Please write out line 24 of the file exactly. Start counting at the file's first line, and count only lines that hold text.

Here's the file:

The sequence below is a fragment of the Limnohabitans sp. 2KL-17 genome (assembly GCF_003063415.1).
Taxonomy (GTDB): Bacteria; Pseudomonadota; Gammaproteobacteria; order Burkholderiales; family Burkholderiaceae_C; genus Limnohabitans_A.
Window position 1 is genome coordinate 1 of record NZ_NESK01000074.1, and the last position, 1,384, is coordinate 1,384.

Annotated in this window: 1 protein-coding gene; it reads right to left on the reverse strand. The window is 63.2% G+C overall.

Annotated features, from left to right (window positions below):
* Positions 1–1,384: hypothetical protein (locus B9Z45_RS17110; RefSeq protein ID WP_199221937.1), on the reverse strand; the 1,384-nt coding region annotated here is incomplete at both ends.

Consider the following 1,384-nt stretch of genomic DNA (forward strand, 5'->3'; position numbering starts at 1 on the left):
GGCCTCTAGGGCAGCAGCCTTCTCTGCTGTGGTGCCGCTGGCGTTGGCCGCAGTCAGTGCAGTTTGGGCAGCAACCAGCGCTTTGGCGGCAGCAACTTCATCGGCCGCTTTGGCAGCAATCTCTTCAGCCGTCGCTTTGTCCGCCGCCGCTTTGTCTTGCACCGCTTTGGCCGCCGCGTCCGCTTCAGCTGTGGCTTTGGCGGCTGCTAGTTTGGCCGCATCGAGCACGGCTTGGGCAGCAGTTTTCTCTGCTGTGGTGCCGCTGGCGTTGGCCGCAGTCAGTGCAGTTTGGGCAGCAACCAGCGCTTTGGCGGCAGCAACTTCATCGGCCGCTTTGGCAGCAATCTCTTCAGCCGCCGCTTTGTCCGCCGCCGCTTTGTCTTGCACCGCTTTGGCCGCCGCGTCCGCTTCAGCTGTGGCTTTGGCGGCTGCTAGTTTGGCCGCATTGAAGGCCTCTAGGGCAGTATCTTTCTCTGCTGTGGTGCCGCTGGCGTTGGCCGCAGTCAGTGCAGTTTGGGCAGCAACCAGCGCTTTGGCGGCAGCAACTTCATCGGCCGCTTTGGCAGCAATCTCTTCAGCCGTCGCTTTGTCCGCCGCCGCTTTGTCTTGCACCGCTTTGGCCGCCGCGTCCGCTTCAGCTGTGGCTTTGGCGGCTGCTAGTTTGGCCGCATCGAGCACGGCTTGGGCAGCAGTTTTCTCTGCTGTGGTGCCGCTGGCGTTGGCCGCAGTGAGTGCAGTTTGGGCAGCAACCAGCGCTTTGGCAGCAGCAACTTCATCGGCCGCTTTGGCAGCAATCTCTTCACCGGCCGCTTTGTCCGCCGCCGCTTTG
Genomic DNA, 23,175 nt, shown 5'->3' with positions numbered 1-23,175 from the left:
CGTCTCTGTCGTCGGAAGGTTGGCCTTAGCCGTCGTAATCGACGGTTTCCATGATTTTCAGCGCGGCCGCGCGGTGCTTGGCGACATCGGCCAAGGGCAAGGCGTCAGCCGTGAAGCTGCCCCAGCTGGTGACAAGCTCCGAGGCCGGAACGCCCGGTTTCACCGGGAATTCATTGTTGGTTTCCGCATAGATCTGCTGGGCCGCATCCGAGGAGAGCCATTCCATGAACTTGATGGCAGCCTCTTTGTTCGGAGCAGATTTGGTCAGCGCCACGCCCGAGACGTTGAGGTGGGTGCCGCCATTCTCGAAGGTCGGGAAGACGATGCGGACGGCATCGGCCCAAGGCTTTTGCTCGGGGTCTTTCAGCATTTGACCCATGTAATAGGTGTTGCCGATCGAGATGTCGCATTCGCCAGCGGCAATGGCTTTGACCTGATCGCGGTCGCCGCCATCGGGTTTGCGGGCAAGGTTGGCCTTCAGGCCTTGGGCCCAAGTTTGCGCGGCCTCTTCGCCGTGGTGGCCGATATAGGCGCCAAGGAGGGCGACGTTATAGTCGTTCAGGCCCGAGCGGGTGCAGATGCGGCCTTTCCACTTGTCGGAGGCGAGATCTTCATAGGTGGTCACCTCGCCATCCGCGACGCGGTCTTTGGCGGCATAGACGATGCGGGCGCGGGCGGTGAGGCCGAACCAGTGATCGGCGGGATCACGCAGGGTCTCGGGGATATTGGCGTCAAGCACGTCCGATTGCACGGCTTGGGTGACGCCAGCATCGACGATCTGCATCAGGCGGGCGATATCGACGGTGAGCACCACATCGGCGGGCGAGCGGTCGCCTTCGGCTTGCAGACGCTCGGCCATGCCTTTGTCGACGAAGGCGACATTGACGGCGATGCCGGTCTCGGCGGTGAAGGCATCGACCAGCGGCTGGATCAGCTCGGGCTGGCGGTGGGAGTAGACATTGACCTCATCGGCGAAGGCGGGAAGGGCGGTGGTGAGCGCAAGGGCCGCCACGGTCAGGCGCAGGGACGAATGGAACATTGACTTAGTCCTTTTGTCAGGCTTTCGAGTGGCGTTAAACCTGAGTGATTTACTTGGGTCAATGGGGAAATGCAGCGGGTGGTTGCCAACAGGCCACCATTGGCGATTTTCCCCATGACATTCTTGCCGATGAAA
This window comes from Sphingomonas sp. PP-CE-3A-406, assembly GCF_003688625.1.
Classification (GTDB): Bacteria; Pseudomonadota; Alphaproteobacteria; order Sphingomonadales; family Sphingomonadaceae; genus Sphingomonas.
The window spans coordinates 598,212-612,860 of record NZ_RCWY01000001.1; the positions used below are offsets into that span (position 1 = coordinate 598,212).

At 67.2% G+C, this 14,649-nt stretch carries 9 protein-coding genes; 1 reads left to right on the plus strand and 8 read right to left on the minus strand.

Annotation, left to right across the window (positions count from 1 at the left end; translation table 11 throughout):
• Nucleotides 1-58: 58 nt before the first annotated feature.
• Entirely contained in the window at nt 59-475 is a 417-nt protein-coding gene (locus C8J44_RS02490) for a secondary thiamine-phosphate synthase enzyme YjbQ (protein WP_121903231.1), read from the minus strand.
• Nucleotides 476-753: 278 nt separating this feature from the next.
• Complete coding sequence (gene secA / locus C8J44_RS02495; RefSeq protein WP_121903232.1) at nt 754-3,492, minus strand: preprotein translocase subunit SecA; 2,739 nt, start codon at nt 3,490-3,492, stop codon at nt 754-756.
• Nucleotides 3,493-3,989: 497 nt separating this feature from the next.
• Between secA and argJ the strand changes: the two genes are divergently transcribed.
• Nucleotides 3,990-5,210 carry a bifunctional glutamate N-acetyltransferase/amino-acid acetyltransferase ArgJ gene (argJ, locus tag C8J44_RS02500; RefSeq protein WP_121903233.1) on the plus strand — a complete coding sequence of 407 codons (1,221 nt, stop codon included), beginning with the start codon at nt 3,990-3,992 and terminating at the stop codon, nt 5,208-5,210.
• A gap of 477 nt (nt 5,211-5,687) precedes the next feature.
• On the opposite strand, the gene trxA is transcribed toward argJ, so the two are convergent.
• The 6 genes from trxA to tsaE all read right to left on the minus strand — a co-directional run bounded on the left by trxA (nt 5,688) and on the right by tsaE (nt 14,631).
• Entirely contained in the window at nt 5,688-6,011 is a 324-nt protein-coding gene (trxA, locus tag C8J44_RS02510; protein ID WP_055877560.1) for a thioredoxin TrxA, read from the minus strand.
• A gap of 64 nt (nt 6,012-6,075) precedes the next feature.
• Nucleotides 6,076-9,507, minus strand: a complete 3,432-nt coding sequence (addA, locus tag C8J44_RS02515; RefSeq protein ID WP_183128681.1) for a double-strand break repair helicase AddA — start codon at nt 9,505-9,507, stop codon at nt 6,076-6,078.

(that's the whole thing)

• On the opposite strand, the gene trxA is transcribed toward argJ, so the two are convergent.